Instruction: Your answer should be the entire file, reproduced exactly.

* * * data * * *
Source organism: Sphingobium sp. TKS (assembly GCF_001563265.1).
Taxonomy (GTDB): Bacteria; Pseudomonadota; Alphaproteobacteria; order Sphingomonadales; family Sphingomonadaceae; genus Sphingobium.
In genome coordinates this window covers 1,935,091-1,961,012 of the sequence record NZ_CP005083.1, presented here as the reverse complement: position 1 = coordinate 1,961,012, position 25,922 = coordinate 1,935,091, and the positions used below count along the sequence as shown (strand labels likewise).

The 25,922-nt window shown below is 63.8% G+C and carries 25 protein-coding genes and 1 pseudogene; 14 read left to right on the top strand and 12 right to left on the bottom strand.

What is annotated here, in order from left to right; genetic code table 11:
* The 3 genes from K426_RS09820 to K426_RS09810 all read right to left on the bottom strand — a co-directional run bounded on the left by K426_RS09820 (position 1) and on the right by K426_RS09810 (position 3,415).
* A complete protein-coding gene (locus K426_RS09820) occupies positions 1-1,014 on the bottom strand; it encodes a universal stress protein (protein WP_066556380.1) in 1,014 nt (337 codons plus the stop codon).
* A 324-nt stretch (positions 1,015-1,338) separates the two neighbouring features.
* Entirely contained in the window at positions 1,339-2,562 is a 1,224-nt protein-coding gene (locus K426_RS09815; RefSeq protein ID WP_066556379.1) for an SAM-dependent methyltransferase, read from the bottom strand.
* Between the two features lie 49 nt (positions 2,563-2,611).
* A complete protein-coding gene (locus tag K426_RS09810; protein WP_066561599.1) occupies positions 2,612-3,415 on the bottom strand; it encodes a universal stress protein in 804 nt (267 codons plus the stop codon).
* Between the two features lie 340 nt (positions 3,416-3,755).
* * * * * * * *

Source organism: Sphingobium sp. TKS (assembly GCF_001563265.1).
Taxonomy (GTDB): Bacteria; Pseudomonadota; Alphaproteobacteria; order Sphingomonadales; family Sphingomonadaceae; genus Sphingobium.
In genome coordinates this window covers 1,935,091-1,961,012 of the sequence record NZ_CP005083.1, presented here as the reverse complement: position 1 = coordinate 1,961,012, position 25,922 = coordinate 1,935,091, and the positions used below count along the sequence as shown (strand labels likewise).

The 25,922-nt window shown below is 63.8% G+C and carries 25 protein-coding genes and 1 pseudogene; 14 read left to right on the top strand and 12 right to left on the bottom strand.

What is annotated here, in order from left to right; genetic code table 11:
* The 3 genes from K426_RS09820 to K426_RS09810 all read right to left on the bottom strand — a co-directional run bounded on the left by K426_RS09820 (position 1) and on the right by K426_RS09810 (position 3,415).
* A complete protein-coding gene (locus K426_RS09820) occupies positions 1-1,014 on the bottom strand; it encodes a universal stress protein (protein WP_066556380.1) in 1,014 nt (337 codons plus the stop codon).
* A 324-nt stretch (positions 1,015-1,338) separates the two neighbouring features.
* Entirely contained in the window at positions 1,339-2,562 is a 1,224-nt protein-coding gene (locus K426_RS09815; RefSeq protein ID WP_066556379.1) for an SAM-dependent methyltransferase, read from the bottom strand.
* Between the two features lie 49 nt (positions 2,563-2,611).
* A complete protein-coding gene (locus tag K426_RS09810; protein WP_066561599.1) occupies positions 2,612-3,415 on the bottom strand; it encodes a universal stress protein in 804 nt (267 codons plus the stop codon).
* Between the two features lie 340 nt (positions 3,416-3,755).